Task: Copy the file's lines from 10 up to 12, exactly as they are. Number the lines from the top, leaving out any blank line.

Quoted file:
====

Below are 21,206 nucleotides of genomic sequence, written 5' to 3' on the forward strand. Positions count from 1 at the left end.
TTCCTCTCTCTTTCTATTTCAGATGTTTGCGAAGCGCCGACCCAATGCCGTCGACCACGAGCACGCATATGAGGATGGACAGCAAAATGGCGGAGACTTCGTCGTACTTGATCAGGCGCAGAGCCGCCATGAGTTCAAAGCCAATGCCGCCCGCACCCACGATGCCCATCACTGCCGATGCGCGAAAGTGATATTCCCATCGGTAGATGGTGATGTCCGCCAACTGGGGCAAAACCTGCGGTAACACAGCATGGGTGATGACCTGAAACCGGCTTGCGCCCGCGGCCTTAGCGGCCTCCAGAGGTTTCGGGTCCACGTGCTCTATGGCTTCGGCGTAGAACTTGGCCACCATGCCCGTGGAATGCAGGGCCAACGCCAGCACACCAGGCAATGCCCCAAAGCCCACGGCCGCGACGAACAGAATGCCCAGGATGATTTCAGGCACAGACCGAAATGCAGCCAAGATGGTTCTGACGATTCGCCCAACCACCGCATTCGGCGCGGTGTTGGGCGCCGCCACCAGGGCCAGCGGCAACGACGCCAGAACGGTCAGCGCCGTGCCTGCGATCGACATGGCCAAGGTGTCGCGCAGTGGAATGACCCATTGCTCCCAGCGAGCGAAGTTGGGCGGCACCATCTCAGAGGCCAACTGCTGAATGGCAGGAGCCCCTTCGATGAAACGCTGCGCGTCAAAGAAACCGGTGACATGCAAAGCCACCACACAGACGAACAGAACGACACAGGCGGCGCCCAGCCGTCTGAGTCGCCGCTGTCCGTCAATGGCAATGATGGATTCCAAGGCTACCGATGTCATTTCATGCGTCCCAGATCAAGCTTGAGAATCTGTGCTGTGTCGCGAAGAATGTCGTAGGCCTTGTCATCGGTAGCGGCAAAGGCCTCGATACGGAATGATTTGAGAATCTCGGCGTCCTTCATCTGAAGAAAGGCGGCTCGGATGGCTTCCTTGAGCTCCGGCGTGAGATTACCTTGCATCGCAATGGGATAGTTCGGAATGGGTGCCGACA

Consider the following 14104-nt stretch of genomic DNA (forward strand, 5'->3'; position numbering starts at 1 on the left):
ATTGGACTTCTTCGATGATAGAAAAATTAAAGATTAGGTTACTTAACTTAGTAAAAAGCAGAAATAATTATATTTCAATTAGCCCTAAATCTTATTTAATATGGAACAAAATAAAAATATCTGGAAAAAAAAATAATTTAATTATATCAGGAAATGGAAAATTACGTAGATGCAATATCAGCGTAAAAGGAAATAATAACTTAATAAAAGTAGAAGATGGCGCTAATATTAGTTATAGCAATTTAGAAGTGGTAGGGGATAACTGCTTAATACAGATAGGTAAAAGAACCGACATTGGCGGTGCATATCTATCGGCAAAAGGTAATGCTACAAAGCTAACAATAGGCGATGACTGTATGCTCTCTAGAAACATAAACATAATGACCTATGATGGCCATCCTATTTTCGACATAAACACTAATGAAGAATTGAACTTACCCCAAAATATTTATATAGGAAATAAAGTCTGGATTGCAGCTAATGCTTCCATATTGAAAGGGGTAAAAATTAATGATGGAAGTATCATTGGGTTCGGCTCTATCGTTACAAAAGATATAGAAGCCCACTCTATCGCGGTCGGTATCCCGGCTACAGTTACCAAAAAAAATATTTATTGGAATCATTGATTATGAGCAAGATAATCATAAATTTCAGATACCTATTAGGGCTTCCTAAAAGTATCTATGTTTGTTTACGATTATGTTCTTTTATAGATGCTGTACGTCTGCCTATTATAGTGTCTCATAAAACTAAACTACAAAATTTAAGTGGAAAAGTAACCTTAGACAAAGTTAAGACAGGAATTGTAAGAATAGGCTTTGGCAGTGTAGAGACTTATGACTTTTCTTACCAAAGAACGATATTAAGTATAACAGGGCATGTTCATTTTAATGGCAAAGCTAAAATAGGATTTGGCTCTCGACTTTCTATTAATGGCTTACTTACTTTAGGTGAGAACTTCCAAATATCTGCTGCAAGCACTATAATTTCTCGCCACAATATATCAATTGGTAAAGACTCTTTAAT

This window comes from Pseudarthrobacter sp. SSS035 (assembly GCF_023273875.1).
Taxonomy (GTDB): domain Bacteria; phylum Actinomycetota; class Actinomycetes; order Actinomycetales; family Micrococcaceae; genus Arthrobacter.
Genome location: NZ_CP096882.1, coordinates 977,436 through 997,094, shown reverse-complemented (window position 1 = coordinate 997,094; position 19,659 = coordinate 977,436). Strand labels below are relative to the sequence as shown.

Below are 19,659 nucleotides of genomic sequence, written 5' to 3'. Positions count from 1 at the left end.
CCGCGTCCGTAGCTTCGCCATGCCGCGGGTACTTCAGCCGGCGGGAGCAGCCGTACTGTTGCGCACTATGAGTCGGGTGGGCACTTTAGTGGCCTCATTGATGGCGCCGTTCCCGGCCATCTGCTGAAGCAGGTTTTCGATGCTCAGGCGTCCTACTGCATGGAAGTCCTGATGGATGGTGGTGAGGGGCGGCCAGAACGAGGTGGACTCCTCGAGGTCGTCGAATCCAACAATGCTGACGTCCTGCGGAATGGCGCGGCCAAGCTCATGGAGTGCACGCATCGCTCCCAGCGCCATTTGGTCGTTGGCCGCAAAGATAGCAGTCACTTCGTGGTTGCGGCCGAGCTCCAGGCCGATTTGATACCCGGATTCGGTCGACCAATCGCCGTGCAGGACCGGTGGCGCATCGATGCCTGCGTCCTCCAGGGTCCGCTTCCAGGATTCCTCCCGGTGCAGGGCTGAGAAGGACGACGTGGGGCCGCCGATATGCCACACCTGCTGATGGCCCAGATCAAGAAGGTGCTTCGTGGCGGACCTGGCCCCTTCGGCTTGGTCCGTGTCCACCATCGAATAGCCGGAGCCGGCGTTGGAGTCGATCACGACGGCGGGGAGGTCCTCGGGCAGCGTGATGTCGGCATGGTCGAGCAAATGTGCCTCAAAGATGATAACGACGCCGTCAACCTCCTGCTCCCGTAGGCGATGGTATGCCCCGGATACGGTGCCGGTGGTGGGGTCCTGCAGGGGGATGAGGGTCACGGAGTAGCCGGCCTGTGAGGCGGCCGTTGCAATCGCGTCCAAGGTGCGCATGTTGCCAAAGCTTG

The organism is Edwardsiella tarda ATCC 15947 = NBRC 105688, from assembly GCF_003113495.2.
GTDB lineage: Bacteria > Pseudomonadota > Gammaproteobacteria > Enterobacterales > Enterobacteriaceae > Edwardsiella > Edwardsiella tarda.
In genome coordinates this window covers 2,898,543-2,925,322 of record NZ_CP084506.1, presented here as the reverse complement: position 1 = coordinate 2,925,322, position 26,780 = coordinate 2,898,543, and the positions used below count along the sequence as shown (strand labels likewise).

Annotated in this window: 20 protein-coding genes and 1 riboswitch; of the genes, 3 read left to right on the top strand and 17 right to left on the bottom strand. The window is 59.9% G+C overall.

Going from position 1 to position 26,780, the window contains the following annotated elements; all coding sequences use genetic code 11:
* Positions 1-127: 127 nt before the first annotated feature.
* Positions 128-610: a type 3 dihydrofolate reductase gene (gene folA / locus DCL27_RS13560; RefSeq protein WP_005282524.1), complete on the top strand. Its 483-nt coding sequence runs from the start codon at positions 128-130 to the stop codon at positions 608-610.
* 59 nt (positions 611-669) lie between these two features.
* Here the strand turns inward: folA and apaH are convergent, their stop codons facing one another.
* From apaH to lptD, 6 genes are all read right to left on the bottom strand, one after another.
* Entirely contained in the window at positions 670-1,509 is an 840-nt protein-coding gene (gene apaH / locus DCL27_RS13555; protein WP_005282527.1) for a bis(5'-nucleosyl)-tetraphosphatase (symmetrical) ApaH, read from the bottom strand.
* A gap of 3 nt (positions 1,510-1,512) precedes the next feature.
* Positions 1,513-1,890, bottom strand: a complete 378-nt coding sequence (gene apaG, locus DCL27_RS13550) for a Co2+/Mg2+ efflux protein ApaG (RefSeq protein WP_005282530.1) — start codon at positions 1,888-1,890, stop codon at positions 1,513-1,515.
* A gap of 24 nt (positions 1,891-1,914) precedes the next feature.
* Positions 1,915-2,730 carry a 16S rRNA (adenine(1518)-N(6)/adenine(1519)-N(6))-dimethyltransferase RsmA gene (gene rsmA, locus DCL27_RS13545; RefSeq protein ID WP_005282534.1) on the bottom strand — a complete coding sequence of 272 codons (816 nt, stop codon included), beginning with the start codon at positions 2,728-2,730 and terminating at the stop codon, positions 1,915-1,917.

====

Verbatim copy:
The organism is Edwardsiella tarda ATCC 15947 = NBRC 105688, from assembly GCF_003113495.2.
GTDB lineage: Bacteria > Pseudomonadota > Gammaproteobacteria > Enterobacterales > Enterobacteriaceae > Edwardsiella > Edwardsiella tarda.
In genome coordinates this window covers 2,898,543-2,925,322 of record NZ_CP084506.1, presented here as the reverse complement: position 1 = coordinate 2,925,322, position 26,780 = coordinate 2,898,543, and the positions used below count along the sequence as shown (strand labels likewise).